Tuesday 31 January 2017, 6.00PM
Speaker(s): Erin Goeres (University College London)
The defeat of King Haraldr harðráði of Norway at the Battle of Stamford Bridge looms large in Scandinavian history and literature. King Haraldr was a popular figure in the medieval period: playful and generous, an accomplished warrior and lover of poetry, he is the hero of numerous sagas chronicling his long reign and exotic adventures. However, his unexpected death in England posed a challenge to every author who attempted to tell his story: how could such an accomplished king fail so spectacularly? Old Norse authors wrote and re-wrote the narrative of Haraldr’s defeat in the centuries following 1066, and this lecture will explore the different ways they attempted to make sense of his downfall. From prosaic historical accounts to tall tales of bloody portents, the Old Norse sagas demonstrate that the challenge of writing the great king’s defeat offered surprising opportunities for creativity and literary innovation.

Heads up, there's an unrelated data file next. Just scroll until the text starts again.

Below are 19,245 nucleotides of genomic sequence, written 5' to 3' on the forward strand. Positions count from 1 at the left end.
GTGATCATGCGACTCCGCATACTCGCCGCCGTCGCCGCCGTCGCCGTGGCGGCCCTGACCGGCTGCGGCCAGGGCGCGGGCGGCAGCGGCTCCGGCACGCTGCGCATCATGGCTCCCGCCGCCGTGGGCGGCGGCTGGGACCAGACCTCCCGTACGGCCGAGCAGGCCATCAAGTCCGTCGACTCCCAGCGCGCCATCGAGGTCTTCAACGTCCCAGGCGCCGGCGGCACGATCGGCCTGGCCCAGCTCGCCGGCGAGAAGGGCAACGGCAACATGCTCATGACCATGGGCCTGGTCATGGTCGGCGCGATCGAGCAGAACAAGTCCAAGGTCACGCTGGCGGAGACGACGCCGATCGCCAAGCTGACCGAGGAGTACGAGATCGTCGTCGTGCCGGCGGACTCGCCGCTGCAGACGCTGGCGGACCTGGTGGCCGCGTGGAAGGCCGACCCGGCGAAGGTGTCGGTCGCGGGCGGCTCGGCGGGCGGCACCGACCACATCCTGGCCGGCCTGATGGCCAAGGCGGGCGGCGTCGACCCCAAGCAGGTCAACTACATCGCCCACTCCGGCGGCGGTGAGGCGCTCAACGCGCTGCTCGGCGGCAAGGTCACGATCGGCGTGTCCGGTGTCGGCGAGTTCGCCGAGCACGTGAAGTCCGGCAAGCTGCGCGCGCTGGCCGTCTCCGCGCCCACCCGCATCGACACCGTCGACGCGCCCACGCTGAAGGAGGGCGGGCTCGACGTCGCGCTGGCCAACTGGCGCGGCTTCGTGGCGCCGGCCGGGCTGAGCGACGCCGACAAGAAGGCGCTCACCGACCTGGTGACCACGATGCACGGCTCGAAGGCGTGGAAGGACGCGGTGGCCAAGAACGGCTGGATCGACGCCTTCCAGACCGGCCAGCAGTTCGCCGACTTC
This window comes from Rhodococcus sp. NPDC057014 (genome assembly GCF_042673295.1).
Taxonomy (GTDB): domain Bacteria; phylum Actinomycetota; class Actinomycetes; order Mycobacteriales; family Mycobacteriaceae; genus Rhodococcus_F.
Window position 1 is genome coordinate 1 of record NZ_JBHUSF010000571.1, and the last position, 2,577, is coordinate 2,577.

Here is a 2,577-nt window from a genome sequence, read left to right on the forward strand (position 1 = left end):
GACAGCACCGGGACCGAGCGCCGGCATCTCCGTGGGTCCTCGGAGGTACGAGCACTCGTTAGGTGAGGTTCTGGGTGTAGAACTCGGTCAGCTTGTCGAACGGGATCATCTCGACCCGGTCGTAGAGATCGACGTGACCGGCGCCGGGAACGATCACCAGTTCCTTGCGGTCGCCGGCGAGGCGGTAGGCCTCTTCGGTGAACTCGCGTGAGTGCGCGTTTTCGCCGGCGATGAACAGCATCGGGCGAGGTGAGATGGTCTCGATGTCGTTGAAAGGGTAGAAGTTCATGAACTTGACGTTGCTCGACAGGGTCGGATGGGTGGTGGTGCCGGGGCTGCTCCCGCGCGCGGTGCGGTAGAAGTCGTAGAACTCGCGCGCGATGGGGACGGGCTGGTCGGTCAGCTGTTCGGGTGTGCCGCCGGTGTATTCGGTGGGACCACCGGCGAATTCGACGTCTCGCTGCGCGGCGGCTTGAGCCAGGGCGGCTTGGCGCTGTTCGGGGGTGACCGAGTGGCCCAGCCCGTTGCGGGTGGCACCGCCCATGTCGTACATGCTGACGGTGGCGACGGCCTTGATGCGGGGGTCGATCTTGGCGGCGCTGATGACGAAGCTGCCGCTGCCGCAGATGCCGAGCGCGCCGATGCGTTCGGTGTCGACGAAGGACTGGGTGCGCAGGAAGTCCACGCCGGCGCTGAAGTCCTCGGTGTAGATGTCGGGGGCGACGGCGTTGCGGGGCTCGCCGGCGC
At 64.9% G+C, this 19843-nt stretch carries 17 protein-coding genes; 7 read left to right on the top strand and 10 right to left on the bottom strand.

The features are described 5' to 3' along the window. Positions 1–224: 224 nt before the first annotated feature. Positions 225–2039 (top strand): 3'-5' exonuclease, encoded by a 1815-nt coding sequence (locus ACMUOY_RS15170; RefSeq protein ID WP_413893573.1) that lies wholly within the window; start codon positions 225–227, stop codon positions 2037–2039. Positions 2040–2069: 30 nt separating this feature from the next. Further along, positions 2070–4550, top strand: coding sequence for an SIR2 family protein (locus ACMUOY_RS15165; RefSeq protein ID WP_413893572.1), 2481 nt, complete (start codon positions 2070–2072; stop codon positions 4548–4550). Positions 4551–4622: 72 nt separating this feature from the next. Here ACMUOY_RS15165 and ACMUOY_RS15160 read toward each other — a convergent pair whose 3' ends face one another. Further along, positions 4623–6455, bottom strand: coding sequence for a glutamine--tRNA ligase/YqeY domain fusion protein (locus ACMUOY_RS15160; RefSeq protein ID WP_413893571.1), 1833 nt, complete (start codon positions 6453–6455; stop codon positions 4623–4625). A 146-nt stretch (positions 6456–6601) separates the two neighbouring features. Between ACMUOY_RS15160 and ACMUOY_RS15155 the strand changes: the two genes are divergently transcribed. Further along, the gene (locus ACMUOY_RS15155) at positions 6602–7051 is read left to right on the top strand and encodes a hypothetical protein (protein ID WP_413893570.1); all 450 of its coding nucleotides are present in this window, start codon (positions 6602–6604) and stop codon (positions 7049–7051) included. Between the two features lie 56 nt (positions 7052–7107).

Part of the Normans in the North Lecture Series, sponsored by the Centre for Medieval Studies and the Institute for the Public Understanding of the Past.
Location: K/133, King's Manor, Exhibition Square, York